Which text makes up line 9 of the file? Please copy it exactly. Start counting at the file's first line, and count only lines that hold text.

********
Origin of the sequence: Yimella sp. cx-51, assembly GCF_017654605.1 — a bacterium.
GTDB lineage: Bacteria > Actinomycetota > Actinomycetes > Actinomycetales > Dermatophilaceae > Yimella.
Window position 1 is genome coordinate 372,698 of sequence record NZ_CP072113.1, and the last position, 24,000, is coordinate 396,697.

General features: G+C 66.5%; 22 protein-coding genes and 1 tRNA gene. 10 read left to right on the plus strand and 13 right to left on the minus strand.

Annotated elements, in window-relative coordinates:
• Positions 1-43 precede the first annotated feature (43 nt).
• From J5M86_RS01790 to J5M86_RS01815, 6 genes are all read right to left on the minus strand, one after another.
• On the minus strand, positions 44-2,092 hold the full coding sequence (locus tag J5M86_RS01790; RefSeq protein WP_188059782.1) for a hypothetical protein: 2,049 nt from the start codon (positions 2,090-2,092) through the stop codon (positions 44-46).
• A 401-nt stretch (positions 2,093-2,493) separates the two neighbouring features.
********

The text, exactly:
• A 401-nt stretch (positions 2,093-2,493) separates the two neighbouring features.